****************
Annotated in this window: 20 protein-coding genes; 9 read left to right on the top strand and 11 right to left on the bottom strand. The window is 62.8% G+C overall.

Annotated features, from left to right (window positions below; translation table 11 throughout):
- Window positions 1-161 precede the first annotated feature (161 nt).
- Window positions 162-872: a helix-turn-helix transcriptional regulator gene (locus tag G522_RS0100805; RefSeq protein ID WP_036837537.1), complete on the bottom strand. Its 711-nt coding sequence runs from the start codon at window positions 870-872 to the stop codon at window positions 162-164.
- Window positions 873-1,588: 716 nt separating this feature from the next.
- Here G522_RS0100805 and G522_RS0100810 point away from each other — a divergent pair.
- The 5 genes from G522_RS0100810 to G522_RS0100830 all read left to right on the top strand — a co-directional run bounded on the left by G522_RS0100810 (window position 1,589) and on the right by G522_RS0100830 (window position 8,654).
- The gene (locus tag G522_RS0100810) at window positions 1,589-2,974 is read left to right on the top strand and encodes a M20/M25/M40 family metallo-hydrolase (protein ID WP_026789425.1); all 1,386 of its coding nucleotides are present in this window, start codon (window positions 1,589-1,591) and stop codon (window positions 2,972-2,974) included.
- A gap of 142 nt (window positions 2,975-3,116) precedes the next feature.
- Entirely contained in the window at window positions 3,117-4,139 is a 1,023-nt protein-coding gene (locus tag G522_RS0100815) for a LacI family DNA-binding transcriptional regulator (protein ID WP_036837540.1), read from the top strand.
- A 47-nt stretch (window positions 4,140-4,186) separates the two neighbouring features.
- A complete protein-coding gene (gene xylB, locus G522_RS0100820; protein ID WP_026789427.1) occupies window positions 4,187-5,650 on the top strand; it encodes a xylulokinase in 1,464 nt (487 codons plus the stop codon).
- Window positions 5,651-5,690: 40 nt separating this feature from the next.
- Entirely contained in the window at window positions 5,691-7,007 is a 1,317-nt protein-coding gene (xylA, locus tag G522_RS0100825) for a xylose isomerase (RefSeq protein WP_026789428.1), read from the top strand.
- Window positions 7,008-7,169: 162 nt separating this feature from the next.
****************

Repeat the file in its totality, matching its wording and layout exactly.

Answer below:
Annotated in this window: 20 protein-coding genes; 9 read left to right on the top strand and 11 right to left on the bottom strand. The window is 62.8% G+C overall.

Annotated features, from left to right (window positions below; translation table 11 throughout):
- Window positions 1-161 precede the first annotated feature (161 nt).
- Window positions 162-872: a helix-turn-helix transcriptional regulator gene (locus tag G522_RS0100805; RefSeq protein ID WP_036837537.1), complete on the bottom strand. Its 711-nt coding sequence runs from the start codon at window positions 870-872 to the stop codon at window positions 162-164.
- Window positions 873-1,588: 716 nt separating this feature from the next.
- Here G522_RS0100805 and G522_RS0100810 point away from each other — a divergent pair.
- The 5 genes from G522_RS0100810 to G522_RS0100830 all read left to right on the top strand — a co-directional run bounded on the left by G522_RS0100810 (window position 1,589) and on the right by G522_RS0100830 (window position 8,654).
- The gene (locus tag G522_RS0100810) at window positions 1,589-2,974 is read left to right on the top strand and encodes a M20/M25/M40 family metallo-hydrolase (protein ID WP_026789425.1); all 1,386 of its coding nucleotides are present in this window, start codon (window positions 1,589-1,591) and stop codon (window positions 2,972-2,974) included.
- A gap of 142 nt (window positions 2,975-3,116) precedes the next feature.
- Entirely contained in the window at window positions 3,117-4,139 is a 1,023-nt protein-coding gene (locus tag G522_RS0100815) for a LacI family DNA-binding transcriptional regulator (protein ID WP_036837540.1), read from the top strand.
- A 47-nt stretch (window positions 4,140-4,186) separates the two neighbouring features.
- A complete protein-coding gene (gene xylB, locus G522_RS0100820; protein ID WP_026789427.1) occupies window positions 4,187-5,650 on the top strand; it encodes a xylulokinase in 1,464 nt (487 codons plus the stop codon).
- Window positions 5,651-5,690: 40 nt separating this feature from the next.
- Entirely contained in the window at window positions 5,691-7,007 is a 1,317-nt protein-coding gene (xylA, locus tag G522_RS0100825) for a xylose isomerase (RefSeq protein WP_026789428.1), read from the top strand.
- Window positions 7,008-7,169: 162 nt separating this feature from the next.